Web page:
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12-14-2014, 01:41 PM   #1
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trying to decide on the right camera

hi everybody, I've been lurking these forums for a while. Sorry if this is posted in the wrong section. I've been looking for a new cameras slowly reading countless reviews has led me to pentax and I'm definitely buying a pentax body.

But here in the UK there's quite a significant price difference between the k5ii and the k3. If I really want to, I can afford the k3. But the price is roughly £200 more (about 300$?) To me that's another lens I could buy. Is the price difference justified? I have read up thoroughly on the issues and quirks people have come across with the k3. So I think I am prepared for what it brings.

How significant is the difference in IQ between the two? Would I feel any buyers remorse in choosing the cheaper option? I've read lots of reports of people who swear by their k5s


12-14-2014, 02:32 PM   #2
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Hi! Welcome to the forums
I've actually been in somewhat of the same boat as you, and have decided to get a K-3. Here's my thoughts:

I've had the DSLR that I'm replacing for five years. It has, in that time, been very heavily used, and the tech (especially sensor) has become both worn and dated. Although the K-5IIs is a great camera with an awesome sensor and IQ similar to the K-3, I want my camera to last for another 5-10 years. That little edge in DR, the little extra bit of IQ, that's gonna be a lot more noticeable in a few years. I also shoot a lot at night, and outside with frankly weird lighting conditions. So, since i'm spending the money on a new camera in the first place, I want to get the camera that has the absolute best low light sensitivity and dynamic range for my lens system. The K-3 not only fits this, but also has one of the best APS-C sensors out there in general. So that's where I'm at.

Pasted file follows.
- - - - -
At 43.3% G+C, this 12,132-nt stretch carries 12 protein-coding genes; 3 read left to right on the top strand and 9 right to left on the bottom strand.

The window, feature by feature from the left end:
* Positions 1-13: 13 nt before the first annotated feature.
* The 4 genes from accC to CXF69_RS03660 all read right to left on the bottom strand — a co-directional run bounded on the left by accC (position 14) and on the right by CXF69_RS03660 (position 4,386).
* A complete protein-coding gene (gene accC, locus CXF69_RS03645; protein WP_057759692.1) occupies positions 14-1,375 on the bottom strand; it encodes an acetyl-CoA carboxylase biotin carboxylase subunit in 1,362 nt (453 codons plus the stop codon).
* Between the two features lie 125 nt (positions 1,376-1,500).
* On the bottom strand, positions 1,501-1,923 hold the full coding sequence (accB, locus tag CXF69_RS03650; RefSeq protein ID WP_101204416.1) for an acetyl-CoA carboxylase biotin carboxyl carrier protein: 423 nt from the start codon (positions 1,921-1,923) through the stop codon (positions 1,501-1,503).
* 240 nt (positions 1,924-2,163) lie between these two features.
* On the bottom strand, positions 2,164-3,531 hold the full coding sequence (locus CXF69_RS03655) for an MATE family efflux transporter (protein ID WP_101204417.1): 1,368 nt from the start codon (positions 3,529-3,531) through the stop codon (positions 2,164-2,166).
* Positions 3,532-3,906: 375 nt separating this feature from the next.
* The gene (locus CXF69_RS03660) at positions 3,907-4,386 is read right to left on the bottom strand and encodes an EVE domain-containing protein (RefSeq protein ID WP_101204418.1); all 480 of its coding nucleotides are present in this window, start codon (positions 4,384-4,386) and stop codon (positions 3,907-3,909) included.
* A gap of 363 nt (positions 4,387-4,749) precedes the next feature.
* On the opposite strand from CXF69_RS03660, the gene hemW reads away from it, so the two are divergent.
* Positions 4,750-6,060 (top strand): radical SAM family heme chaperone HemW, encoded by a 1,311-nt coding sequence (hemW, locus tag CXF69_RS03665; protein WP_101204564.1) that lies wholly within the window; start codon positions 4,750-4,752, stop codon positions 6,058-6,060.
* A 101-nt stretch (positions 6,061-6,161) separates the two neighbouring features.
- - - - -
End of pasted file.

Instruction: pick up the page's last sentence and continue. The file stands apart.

Note that I do already have a fairly good setup of k-mount lenses, so saving money on the body and getting a few lenses isn't as much of a consideration for me.
Good luck in choosing, you'll get a fantastic camera no matter what!
12-14-2014, 02:39 PM   #3
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QuoteOriginally posted by ZoeB Quote
Hi! Welcome to the forums
I've actually been in somewhat of the same boat as you, and have decided to get a K-3. Here's my thoughts:

I've had the DSLR that I'm replacing for five years. It has, in that time, been very heavily used, and the tech (especially sensor) has become both worn and dated. Although the K-5IIs is a great camera with an awesome sensor and IQ similar to the K-3, I want my camera to last for another 5-10 years. That little edge in DR, the little extra bit of IQ, that's gonna be a lot more noticeable in a few years. I also shoot a lot at night, and outside with frankly weird lighting conditions. So, since i'm spending the money on a new camera in the first place, I want to get the camera that has the absolute best low light sensitivity and dynamic range for my lens system. The K-3 not only fits this, but also has one of the best APS-C sensors out there in general. So that's where I'm at.

Note that I do already have a fairly good setup of k-mount lenses, so saving money on the body and getting a few lenses isn't as much of a consideration for me.
Good luck in choosing, you'll get a fantastic camera no matter what!
Very good advice here. I own the K-5ii and can say it is wonderful! If you can save some money on the body and add to your lens selection I suggest you buy the K-5iis. If you already have the lenses then spring for the K-3 since it is worth the extra money. Either way you won't be disappointed with these cameras.
12-14-2014, 02:51 PM   #4
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QuoteOriginally posted by CNunez Quote
But the price is roughly £200 more (about 300$?) To me that's another lens I could buy. Is the price difference justified?